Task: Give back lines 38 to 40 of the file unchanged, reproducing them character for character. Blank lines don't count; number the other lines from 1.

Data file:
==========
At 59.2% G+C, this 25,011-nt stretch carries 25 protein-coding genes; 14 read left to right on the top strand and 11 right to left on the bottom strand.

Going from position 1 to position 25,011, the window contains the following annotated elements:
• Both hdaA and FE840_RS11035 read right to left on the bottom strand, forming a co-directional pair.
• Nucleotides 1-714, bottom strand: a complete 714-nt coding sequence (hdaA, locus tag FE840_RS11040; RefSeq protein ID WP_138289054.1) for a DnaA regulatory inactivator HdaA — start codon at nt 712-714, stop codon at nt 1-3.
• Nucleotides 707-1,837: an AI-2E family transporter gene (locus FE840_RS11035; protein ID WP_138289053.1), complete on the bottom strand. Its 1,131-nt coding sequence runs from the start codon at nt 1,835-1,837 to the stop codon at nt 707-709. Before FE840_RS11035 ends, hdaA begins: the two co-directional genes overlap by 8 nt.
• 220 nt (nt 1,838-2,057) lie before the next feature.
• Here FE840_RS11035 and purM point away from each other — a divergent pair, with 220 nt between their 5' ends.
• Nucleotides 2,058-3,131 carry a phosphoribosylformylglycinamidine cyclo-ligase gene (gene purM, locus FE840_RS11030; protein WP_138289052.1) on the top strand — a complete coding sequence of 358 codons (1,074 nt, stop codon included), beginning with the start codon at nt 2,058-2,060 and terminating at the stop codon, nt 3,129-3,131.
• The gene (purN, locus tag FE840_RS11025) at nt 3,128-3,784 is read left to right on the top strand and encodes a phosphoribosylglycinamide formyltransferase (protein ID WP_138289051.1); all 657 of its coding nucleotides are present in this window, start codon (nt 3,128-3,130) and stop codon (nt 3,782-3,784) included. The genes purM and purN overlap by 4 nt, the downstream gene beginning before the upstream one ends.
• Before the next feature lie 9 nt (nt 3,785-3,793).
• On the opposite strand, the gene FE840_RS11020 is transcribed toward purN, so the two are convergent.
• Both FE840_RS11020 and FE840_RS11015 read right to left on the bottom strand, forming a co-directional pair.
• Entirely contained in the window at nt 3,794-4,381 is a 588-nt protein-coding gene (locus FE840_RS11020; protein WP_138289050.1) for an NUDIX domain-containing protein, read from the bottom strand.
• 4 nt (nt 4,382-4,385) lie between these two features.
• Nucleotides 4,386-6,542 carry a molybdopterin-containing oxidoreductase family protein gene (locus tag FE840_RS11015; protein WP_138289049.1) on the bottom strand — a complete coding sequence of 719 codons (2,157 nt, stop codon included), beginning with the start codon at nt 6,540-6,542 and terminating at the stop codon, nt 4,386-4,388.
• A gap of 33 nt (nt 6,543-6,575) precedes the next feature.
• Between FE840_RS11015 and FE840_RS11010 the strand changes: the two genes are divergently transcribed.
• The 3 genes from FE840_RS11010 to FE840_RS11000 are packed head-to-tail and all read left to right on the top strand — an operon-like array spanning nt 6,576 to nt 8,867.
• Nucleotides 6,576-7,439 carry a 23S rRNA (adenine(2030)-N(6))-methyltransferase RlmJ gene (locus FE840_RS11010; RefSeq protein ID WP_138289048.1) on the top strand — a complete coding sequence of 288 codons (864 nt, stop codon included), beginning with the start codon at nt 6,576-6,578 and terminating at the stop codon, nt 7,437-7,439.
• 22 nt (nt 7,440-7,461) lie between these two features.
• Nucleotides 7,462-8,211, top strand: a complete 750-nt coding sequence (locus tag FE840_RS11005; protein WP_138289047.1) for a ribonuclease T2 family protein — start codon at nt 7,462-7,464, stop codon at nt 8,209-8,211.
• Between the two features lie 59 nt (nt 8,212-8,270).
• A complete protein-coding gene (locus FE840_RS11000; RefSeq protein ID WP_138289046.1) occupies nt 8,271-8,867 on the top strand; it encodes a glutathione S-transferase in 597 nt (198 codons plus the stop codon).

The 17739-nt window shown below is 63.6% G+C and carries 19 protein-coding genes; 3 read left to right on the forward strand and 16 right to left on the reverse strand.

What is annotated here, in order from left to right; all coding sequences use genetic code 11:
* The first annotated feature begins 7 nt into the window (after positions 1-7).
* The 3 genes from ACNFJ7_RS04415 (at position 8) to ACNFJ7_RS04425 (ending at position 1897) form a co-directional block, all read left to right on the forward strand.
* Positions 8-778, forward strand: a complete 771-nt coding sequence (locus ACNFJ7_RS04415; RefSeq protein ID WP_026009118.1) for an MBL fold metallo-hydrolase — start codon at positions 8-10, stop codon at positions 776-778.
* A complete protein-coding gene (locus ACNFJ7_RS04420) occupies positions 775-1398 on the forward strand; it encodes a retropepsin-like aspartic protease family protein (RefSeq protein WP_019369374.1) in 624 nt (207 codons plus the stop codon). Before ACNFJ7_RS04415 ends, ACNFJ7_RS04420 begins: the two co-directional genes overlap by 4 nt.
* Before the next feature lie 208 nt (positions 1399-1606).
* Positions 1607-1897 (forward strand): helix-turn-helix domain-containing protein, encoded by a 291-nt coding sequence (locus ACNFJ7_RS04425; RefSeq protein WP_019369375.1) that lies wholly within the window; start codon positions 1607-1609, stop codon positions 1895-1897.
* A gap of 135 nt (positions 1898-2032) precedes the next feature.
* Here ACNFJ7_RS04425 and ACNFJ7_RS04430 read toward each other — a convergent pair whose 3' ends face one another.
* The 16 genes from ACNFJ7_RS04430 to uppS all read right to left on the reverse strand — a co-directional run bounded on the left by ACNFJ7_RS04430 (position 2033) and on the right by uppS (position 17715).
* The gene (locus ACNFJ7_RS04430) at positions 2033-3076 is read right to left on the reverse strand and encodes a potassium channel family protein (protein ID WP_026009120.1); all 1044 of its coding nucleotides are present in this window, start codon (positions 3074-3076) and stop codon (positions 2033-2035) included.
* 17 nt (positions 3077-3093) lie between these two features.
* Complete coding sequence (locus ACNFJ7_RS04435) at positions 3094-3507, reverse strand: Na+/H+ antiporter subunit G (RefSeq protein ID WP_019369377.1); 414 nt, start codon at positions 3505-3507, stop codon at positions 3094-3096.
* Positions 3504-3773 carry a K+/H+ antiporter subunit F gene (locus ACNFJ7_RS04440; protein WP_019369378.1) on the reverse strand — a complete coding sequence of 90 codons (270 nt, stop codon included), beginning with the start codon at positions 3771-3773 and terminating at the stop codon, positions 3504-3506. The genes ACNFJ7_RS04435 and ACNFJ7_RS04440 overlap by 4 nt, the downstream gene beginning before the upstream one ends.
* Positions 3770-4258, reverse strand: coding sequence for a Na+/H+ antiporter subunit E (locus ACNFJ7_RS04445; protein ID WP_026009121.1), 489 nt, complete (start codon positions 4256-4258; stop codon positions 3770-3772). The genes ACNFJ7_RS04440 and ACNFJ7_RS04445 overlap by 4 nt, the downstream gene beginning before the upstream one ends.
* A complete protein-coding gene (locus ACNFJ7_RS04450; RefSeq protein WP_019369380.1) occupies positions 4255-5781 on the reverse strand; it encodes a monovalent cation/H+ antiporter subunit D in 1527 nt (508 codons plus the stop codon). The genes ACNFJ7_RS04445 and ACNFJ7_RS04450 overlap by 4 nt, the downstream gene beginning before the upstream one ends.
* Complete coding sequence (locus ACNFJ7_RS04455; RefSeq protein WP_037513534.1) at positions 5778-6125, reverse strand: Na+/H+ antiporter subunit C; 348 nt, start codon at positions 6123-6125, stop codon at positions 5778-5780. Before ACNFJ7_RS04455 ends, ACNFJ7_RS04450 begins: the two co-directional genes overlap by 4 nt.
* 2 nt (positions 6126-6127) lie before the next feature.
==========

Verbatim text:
* Positions 3504-3773 carry a K+/H+ antiporter subunit F gene (locus ACNFJ7_RS04440; protein WP_019369378.1) on the reverse strand — a complete coding sequence of 90 codons (270 nt, stop codon included), beginning with the start codon at positions 3771-3773 and terminating at the stop codon, positions 3504-3506. The genes ACNFJ7_RS04435 and ACNFJ7_RS04440 overlap by 4 nt, the downstream gene beginning before the upstream one ends.
* Positions 3770-4258, reverse strand: coding sequence for a Na+/H+ antiporter subunit E (locus ACNFJ7_RS04445; protein ID WP_026009121.1), 489 nt, complete (start codon positions 4256-4258; stop codon positions 3770-3772). The genes ACNFJ7_RS04440 and ACNFJ7_RS04445 overlap by 4 nt, the downstream gene beginning before the upstream one ends.
* A complete protein-coding gene (locus ACNFJ7_RS04450; RefSeq protein WP_019369380.1) occupies positions 4255-5781 on the reverse strand; it encodes a monovalent cation/H+ antiporter subunit D in 1527 nt (508 codons plus the stop codon). The genes ACNFJ7_RS04445 and ACNFJ7_RS04450 overlap by 4 nt, the downstream gene beginning before the upstream one ends.